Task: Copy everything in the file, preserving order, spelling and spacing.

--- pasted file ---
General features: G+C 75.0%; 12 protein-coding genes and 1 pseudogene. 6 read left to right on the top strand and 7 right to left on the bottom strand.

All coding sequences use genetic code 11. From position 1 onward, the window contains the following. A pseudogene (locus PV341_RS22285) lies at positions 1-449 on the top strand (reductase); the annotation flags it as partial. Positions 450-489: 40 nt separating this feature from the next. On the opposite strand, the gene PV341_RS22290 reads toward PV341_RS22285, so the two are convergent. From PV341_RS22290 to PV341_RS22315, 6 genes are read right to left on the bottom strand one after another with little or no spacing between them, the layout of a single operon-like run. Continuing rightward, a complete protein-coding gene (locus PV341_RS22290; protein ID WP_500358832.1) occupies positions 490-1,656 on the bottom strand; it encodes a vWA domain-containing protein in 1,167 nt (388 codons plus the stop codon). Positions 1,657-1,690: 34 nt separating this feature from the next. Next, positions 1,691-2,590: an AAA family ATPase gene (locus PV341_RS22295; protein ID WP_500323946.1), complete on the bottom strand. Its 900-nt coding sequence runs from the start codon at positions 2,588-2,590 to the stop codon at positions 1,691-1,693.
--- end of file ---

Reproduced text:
General features: G+C 75.0%; 12 protein-coding genes and 1 pseudogene. 6 read left to right on the top strand and 7 right to left on the bottom strand.

All coding sequences use genetic code 11. From position 1 onward, the window contains the following. A pseudogene (locus PV341_RS22285) lies at positions 1-449 on the top strand (reductase); the annotation flags it as partial. Positions 450-489: 40 nt separating this feature from the next. On the opposite strand, the gene PV341_RS22290 reads toward PV341_RS22285, so the two are convergent. From PV341_RS22290 to PV341_RS22315, 6 genes are read right to left on the bottom strand one after another with little or no spacing between them, the layout of a single operon-like run. Continuing rightward, a complete protein-coding gene (locus PV341_RS22290; protein ID WP_500358832.1) occupies positions 490-1,656 on the bottom strand; it encodes a vWA domain-containing protein in 1,167 nt (388 codons plus the stop codon). Positions 1,657-1,690: 34 nt separating this feature from the next. Next, positions 1,691-2,590: an AAA family ATPase gene (locus PV341_RS22295; protein ID WP_500323946.1), complete on the bottom strand. Its 900-nt coding sequence runs from the start codon at positions 2,588-2,590 to the stop codon at positions 1,691-1,693.